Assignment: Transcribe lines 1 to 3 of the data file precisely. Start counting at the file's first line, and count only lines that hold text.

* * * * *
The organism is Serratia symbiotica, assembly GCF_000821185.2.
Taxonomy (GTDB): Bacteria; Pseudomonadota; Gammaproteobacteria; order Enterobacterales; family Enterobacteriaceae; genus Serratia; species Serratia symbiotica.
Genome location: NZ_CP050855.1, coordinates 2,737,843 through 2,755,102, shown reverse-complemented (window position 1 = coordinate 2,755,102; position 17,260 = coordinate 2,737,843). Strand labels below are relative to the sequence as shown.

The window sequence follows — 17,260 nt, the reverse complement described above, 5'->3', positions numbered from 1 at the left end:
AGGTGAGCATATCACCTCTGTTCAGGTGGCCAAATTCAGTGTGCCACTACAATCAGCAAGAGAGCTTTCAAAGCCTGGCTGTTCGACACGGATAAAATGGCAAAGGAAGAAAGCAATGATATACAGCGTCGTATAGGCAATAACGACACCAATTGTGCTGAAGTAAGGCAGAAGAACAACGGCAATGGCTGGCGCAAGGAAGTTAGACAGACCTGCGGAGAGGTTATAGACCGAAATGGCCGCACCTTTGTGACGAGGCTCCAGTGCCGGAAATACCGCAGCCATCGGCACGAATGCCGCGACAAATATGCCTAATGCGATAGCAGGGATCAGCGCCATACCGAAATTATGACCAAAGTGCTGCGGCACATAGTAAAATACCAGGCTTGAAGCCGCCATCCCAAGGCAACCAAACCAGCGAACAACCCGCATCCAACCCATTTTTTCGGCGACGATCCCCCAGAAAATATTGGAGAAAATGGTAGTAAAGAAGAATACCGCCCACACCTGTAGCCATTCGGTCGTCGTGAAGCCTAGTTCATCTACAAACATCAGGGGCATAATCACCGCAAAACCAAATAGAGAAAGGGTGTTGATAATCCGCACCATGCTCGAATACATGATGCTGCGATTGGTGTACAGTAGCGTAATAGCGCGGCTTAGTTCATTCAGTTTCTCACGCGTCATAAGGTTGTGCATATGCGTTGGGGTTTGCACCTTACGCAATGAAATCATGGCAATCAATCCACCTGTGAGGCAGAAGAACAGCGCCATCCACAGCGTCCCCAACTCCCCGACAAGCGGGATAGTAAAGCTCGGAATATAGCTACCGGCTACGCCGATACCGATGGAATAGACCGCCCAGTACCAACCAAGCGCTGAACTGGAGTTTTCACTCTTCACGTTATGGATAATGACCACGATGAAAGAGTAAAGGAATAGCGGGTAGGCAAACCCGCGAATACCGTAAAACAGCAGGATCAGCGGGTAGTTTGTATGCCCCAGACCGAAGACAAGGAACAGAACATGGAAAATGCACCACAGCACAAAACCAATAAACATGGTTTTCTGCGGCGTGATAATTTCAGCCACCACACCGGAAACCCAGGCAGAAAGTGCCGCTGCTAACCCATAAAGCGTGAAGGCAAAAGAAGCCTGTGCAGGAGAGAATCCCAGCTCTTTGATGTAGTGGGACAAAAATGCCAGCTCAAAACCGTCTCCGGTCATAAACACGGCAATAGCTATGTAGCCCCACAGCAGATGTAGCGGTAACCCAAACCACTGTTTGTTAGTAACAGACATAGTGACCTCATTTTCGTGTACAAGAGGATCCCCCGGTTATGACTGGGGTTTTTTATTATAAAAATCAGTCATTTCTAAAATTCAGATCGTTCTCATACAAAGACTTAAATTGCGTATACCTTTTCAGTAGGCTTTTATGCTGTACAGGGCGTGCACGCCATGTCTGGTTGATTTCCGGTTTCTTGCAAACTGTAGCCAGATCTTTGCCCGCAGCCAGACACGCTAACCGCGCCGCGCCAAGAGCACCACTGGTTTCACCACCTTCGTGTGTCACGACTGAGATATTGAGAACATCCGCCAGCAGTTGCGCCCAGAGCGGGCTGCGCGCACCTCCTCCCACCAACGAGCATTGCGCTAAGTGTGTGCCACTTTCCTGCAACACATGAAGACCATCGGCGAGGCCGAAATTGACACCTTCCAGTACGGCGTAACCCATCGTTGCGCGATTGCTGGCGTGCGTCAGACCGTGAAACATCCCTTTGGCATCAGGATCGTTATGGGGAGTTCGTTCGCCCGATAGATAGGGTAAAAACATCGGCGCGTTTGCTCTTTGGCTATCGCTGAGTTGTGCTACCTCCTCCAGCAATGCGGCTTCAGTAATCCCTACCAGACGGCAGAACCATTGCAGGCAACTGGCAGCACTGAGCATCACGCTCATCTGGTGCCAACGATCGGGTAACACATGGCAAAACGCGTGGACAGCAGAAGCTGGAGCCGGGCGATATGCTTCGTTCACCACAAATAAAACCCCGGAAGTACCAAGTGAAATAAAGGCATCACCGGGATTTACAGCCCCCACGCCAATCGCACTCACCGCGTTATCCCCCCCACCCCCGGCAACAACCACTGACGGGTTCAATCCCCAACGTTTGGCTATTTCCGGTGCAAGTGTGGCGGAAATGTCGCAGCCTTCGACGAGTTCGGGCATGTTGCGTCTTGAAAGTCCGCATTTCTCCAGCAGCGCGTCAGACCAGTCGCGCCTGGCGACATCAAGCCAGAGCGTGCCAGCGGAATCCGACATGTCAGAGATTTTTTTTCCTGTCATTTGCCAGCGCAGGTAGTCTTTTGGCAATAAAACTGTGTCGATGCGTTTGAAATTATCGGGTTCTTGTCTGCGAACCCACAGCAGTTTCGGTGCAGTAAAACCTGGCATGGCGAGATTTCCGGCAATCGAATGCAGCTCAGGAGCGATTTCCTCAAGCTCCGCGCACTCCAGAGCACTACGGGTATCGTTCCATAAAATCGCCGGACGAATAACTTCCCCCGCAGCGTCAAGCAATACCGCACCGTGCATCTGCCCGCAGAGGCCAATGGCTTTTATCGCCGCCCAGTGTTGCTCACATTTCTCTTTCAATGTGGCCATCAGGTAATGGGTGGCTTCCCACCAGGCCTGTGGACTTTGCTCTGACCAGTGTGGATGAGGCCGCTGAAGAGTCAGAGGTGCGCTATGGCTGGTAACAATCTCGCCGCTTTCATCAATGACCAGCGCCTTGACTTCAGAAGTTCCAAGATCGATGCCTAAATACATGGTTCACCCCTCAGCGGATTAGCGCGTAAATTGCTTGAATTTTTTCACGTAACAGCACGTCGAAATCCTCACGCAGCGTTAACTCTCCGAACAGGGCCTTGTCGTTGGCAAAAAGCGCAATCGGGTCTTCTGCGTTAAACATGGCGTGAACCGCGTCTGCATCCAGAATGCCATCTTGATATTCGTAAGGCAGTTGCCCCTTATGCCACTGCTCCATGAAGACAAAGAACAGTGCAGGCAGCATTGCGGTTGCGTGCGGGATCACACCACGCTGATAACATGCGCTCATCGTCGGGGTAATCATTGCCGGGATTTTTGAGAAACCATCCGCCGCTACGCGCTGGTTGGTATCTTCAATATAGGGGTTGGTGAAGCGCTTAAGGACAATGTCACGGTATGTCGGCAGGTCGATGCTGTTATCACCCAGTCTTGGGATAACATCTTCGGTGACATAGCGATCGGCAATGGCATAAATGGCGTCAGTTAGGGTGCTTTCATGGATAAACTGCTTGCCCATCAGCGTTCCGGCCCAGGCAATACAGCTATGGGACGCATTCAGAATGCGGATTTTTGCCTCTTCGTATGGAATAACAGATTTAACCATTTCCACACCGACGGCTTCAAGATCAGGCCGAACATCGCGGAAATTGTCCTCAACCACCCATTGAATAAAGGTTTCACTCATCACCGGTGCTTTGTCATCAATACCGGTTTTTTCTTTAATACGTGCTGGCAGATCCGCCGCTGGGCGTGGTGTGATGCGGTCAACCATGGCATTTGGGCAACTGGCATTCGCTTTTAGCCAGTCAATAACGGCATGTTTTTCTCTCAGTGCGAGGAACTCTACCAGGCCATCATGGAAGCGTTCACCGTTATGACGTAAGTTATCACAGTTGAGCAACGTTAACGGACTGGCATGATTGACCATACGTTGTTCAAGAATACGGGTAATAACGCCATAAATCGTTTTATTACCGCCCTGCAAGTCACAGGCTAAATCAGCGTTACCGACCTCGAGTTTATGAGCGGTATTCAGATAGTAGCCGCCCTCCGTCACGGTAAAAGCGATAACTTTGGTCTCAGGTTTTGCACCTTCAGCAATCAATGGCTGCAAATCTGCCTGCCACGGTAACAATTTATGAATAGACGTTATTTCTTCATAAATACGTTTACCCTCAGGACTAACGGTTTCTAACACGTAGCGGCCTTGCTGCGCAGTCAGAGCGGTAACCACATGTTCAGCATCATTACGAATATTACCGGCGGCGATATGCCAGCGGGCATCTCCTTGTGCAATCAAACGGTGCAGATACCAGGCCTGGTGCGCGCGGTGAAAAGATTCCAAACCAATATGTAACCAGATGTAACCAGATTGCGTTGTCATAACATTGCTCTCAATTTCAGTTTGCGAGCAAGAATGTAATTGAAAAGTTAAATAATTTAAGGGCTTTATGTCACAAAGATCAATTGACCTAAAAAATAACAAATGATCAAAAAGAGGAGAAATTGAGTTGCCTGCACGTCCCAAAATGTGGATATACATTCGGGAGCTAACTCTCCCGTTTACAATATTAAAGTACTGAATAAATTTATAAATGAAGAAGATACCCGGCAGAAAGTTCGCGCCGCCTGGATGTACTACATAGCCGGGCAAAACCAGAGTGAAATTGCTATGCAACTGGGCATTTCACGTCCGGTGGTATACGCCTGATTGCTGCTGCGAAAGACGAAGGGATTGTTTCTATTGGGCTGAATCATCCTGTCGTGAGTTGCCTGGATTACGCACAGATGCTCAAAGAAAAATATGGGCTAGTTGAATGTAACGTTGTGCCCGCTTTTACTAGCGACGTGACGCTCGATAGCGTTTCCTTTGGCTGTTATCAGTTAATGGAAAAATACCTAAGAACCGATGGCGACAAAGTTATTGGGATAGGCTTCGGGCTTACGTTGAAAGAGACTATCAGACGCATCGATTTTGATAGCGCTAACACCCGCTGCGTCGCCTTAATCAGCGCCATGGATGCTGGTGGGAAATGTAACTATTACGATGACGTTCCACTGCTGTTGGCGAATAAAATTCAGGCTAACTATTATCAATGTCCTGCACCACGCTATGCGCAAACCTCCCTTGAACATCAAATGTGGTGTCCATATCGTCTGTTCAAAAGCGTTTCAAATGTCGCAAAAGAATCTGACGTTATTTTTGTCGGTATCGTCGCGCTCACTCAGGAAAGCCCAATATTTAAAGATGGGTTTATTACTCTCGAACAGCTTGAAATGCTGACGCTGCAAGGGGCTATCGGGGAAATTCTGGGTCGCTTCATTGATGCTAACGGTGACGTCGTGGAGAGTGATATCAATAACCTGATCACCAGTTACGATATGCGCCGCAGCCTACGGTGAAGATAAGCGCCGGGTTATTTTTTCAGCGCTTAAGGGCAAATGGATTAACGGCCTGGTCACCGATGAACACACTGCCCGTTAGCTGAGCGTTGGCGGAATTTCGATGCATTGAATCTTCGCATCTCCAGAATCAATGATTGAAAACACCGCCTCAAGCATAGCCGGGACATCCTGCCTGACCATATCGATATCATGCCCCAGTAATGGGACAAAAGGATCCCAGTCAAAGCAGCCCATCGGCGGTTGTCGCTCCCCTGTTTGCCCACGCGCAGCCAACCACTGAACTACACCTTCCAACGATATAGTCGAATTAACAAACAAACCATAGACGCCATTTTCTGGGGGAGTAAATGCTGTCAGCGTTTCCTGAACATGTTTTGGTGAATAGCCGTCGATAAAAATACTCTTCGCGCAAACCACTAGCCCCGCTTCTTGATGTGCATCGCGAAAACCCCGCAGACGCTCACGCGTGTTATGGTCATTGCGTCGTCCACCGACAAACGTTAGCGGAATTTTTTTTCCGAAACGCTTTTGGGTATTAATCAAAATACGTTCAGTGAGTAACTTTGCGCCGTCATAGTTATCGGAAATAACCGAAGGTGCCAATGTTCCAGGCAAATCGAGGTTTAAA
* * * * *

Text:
The organism is Serratia symbiotica, assembly GCF_000821185.2.
Taxonomy (GTDB): Bacteria; Pseudomonadota; Gammaproteobacteria; order Enterobacterales; family Enterobacteriaceae; genus Serratia; species Serratia symbiotica.
Genome location: NZ_CP050855.1, coordinates 2,737,843 through 2,755,102, shown reverse-complemented (window position 1 = coordinate 2,755,102; position 17,260 = coordinate 2,737,843). Strand labels below are relative to the sequence as shown.